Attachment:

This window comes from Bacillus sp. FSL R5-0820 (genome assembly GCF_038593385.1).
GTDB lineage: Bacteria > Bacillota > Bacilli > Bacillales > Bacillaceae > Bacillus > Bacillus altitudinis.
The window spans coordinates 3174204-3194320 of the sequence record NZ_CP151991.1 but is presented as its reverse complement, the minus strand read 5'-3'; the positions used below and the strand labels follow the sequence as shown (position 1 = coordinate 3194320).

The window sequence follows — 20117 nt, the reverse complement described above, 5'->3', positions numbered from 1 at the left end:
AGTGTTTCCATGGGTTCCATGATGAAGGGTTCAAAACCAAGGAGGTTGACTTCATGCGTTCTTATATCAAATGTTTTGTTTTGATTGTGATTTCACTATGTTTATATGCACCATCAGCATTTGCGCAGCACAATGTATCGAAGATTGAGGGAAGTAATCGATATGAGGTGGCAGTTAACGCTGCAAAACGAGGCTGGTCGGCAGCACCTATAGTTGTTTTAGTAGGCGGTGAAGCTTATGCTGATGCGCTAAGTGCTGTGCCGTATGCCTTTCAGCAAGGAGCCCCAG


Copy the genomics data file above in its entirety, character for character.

This window comes from Bacillus sp. FSL R5-0820 (genome assembly GCF_038593385.1).
GTDB lineage: Bacteria > Bacillota > Bacilli > Bacillales > Bacillaceae > Bacillus > Bacillus altitudinis.
The window spans coordinates 3174204-3194320 of the sequence record NZ_CP151991.1 but is presented as its reverse complement, the minus strand read 5'-3'; the positions used below and the strand labels follow the sequence as shown (position 1 = coordinate 3194320).

The window sequence follows — 20117 nt, the reverse complement described above, 5'->3', positions numbered from 1 at the left end:
AGTGTTTCCATGGGTTCCATGATGAAGGGTTCAAAACCAAGGAGGTTGACTTCATGCGTTCTTATATCAAATGTTTTGTTTTGATTGTGATTTCACTATGTTTATATGCACCATCAGCATTTGCGCAGCACAATGTATCGAAGATTGAGGGAAGTAATCGATATGAGGTGGCAGTTAACGCTGCAAAACGAGGCTGGTCGGCAGCACCTATAGTTGTTTTAGTAGGCGGTGAAGCTTATGCTGATGCGCTAAGTGCTGTGCCGTATGCCTTTCAGCAAGGAGCCCCAG